Los Angeles Mayor Antonio Villaraigosa steps into the national spotlight again this week as chairman of the Democratic National Convention, and it couldn't come at a better time for him.
The 59-year-old mayor's second and final term ends next year and he has frequently found himself fending off speculation about his political ambitions - talk that is sure to grow as he makes the round of national media interviews and delivers an address to the convention floor.
As convention chairman he is not only serving as master of ceremonies when the Dems open their event Tuesday in Charlotte, N.C., but he also offered responses to statements made by Republicans at their convention in Tampa.
With that role has come significant attention from the national media - Fox News is making him its "political power player of the week," and he has been doing a round-robin series of interviews on everything from C-SPAN and the major news shows to national and local Spanish media.
While the pundits have floated different scenarios for his future - including one Yahoo! writer who offered, to some scorn, the idea that he would run for president in 2016 - Villaraigosa is not letting the attention get to him.
"I've been pretty consistent with everyone on this," Villaraigosa said in a telephone interview from Charlotte. "My focus has beenand will be on being mayor of Los Angeles right up until June 30. If something happens in the city (during the convention) and I'm needed, I'll leave here."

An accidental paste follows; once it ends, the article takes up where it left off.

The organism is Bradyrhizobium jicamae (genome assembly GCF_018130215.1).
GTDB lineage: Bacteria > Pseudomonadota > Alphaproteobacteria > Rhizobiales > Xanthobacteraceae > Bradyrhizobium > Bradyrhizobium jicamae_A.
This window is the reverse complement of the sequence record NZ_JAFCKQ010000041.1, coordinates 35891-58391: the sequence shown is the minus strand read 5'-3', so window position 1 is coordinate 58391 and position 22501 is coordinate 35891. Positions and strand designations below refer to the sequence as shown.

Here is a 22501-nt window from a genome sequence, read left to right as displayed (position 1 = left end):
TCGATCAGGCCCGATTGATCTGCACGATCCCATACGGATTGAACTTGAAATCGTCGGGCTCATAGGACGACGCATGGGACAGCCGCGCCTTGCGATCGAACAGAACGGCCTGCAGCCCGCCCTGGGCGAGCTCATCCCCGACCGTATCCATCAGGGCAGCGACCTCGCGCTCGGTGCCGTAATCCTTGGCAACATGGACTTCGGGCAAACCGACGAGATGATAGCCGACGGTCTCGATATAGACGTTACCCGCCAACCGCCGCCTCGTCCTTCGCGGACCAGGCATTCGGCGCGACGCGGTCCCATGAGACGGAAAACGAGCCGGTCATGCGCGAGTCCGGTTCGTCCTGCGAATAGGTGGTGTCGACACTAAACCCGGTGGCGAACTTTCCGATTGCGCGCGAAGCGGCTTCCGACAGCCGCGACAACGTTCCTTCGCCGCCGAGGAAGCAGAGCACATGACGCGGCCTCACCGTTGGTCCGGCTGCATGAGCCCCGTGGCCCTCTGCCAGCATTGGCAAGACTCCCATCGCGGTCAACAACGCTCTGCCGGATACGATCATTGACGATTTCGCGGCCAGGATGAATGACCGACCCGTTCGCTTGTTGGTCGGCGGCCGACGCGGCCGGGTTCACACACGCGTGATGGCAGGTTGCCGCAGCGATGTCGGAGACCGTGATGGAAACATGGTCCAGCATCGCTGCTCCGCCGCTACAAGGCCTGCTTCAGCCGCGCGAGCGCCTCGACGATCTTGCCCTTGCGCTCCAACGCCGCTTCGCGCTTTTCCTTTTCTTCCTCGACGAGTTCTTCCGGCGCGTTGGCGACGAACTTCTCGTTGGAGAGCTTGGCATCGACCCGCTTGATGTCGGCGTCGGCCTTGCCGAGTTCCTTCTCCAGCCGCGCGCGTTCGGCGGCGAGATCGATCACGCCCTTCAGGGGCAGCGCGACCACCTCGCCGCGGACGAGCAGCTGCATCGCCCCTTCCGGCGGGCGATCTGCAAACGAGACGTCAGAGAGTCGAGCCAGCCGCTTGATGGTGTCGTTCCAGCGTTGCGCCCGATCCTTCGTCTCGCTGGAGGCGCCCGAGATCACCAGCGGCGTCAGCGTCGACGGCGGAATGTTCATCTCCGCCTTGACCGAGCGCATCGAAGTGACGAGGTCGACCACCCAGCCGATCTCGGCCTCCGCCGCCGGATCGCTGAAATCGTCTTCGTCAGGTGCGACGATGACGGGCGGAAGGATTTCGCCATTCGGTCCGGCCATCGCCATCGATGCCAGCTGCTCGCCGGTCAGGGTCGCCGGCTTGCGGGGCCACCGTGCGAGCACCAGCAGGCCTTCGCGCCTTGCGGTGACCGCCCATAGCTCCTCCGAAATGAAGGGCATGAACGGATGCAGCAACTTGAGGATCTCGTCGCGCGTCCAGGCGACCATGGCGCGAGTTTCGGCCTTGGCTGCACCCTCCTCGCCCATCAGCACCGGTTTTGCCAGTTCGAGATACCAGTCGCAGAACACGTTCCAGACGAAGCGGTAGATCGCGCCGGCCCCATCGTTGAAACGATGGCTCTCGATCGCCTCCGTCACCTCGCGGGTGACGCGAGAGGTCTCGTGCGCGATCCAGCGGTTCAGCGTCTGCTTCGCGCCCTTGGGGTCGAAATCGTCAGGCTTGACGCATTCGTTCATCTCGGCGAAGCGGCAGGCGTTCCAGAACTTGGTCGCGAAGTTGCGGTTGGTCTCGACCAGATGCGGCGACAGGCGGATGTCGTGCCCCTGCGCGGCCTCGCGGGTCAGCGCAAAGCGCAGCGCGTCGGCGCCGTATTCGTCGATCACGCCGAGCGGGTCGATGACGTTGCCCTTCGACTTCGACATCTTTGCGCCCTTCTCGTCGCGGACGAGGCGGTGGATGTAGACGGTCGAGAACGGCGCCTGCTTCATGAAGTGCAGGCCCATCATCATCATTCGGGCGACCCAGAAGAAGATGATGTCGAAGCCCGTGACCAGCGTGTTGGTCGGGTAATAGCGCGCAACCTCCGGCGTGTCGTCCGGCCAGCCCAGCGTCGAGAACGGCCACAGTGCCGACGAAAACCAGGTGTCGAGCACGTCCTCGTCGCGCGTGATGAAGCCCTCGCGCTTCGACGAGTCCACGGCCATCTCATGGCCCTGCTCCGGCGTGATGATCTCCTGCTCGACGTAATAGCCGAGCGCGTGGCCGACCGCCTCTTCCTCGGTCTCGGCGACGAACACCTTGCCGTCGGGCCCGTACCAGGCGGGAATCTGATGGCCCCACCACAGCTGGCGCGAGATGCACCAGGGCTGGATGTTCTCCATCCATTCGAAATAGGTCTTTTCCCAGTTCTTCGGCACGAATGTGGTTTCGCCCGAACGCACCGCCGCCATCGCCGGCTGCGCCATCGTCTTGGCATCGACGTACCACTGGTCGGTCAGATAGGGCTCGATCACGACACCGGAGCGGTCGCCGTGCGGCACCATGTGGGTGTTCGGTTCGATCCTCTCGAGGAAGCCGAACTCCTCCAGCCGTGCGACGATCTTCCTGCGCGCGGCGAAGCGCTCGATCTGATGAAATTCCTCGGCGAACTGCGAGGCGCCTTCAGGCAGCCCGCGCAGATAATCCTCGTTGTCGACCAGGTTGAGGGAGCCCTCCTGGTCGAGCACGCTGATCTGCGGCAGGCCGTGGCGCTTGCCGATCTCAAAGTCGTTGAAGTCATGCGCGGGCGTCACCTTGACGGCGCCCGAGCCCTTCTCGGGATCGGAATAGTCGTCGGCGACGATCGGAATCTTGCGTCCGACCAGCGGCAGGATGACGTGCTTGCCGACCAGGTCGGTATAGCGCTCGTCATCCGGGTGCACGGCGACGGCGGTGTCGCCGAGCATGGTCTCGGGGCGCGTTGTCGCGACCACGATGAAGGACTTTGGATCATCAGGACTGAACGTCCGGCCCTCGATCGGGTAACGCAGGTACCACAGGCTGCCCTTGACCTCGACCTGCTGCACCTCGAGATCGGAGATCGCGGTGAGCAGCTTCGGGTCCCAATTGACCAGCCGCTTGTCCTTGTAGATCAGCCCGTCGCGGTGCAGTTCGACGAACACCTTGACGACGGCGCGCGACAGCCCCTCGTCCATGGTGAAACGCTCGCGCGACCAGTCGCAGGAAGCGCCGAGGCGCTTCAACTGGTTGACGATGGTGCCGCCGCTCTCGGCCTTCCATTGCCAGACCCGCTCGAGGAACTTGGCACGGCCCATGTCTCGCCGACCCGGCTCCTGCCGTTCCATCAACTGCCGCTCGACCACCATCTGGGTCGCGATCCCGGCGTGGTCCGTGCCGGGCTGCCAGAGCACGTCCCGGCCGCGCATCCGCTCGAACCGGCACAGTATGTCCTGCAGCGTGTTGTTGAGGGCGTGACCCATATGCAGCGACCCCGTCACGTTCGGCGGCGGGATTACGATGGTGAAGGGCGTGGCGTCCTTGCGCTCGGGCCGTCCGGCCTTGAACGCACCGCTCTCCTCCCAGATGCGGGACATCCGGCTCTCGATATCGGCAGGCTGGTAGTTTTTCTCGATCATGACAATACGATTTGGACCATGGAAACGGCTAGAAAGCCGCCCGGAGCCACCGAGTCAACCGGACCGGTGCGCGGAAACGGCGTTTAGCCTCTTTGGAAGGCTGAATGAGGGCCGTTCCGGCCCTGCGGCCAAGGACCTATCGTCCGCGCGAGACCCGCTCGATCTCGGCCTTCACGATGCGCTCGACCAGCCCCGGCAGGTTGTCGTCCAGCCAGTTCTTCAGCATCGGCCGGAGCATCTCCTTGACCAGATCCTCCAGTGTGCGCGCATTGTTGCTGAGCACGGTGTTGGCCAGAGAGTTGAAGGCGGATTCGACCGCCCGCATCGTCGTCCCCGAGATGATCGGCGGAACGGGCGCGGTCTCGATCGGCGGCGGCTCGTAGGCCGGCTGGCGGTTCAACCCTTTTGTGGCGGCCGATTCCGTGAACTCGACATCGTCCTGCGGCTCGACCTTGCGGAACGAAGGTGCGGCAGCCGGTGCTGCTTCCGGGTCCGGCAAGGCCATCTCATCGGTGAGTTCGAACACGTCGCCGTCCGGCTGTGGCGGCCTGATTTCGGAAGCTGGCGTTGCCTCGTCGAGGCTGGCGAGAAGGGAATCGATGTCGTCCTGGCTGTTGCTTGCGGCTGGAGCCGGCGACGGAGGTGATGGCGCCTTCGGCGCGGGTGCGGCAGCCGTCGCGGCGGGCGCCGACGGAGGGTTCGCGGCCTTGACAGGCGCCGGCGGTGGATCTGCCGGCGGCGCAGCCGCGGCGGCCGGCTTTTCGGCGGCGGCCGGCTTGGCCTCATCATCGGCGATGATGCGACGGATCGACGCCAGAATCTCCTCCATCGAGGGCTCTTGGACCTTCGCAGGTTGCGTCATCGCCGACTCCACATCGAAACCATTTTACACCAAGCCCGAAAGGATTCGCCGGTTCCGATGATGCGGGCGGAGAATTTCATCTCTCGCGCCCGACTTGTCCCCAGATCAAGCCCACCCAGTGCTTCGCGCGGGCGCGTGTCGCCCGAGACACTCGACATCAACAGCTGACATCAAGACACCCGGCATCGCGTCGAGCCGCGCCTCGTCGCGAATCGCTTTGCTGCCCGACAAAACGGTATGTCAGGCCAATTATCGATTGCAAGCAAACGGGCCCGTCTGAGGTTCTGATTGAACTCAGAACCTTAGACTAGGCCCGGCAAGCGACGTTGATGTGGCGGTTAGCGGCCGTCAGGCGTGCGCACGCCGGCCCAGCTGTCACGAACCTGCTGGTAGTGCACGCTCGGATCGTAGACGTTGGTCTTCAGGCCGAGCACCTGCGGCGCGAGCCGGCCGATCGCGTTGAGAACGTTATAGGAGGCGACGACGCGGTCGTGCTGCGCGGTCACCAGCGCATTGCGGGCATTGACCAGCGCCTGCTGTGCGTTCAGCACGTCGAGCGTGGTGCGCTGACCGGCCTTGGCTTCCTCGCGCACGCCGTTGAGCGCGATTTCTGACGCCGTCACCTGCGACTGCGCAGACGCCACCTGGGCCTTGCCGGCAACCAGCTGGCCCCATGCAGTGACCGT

He has insisted he has no ambition at this point for another elected office or for a cabinet post in a second Obama administration. After eight years as mayor and six years in the Assembly, he said he is looking forward to breaking away from the stress of public office.
"I really need time to reflect," Villaraigosa said. "I want to explore the idea of a radical center, that is not tied to ideology of either party. I think the system we have is broken, on the right and the left. Obviously, as a Democrat, I think it's more broken on the right, but we have our own problems in the Democratic Party."
His hope for his role at the convention is, first, to make sure it goes off without a hitch. After that, he hopes to stress the message of the needs of cities. Read more at the L.A. Daily News